Pulling no punches, Delrahim faces critics, talks up job he loves

16 Dec 2019 12:00 am by Kirk Victor

In a wide-ranging, hour-long telephone interview from Paris where he was attending the OECD Global Forum on Competition, Makan Delrahim pulled no punches.

The Justice Department’s antitrust chief responded to critics who say his sharp elbows have put off people in state attorneys general offices, at the Federal Trade Commission, and perhaps contributed to declining morale in his division.

“When you get into public service, you are not always doing these things to be loved,” he said. “You are doing these to improve the process in the best way possible, and I think it is true that I have probably had more initiatives, improvements — I guess that is in the eye of the beholder — than probably other AAGs.”

Delrahim was confirmed to the assistant attorney general post in September 2017 after serving as deputy assistant to the president and deputy White House counsel in the Trump administration. This is his second tour of duty in the antitrust division, having previously been a deputy assistant attorney general from 2003 until 2005. His government experience also includes serving as antitrust counsel and later as staff director and chief counsel of the Senate Judiciary Committee. Delrahim was a partner at Brownstein Hyatt Farber Schreck after leaving his government job in 2005.

Edited excerpts of the Dec. 5 interview follow.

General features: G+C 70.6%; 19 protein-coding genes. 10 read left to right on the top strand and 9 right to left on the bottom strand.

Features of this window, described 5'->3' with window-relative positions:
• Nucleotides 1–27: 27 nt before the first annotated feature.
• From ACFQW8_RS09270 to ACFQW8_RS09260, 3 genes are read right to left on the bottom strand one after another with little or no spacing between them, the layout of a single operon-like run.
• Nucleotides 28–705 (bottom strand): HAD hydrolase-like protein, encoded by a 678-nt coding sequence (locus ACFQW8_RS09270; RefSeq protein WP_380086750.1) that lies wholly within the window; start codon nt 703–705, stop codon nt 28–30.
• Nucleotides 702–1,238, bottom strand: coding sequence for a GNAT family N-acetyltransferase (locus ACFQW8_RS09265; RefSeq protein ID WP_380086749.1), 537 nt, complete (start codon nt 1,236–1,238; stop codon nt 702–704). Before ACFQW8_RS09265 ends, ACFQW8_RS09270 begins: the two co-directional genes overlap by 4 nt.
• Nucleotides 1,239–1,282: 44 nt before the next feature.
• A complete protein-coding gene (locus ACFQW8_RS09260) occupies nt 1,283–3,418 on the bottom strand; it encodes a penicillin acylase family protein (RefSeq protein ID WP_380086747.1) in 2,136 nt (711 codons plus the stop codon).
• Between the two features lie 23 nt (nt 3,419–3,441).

FTCWatch: What can you say about battles with state attorneys general? Their unhappiness goes back to the DOJ’s handling of its challenge to the AT&T-Time Warner merger. They’ve even hired their own economists and are independently handling data collection — steps that have enabled some states to pursue litigation against the Sprint-T-Mobile merger even after the DOJ cleared it.

Delrahim: We cleared it with conditions. I would always look at the motivation of somebody who might be criticizing me first, as always with any source, especially if they don’t want to be identified. Frankly, no state AG wanted to support the [AT&T-Time Warner] transaction. State AGs are elected officials — they are political bodies. They are not disinterested as federal prosecutors are and should remain.

[With] Sprint-T-Mobile, five states have now defected and settled. That wasn’t because they apparently disagreed with my settlement. It was they maybe held out and got other [concessions] that were specific to their states’ interests. New York and California [were] in my front office meetings with the parties. They shared information. We had to give five days or seven days’ notice before each of us took an action. At the end, I don’t know what the reason was, [but] they violated the agreement. As soon as they learned that we were getting to a place where we might have a path to settlement that addressed our antitrust concerns, they violated that agreement and brought a lawsuit to get the jump on the press [coverage].

FTCWatch: In the bottom of the ninth inning, you sought to disqualify Glenn Pomerantz, the states’ lead trial counsel.

Delrahim: Not in the bottom of the ninth. Yes, I did. That’s because he was a government employee in possession of government information from third parties, which included Sprint and T-Mobile. Glenn was a government employee when the government sued to block the AT&T-T-Mobile merger [in 2011]. Glenn, I think the world of, and consider him a friend. I let him know ahead of time, and said I am not making the decision. The career office, what’s called [the Professional Responsibility Advisory Office] at the Justice Department — we’re going to seek their advice because this was brought to me. I wasn’t going to do this if the PRAO office said this wasn’t a problem. They told me it was a problem. I had a duty to protect the public.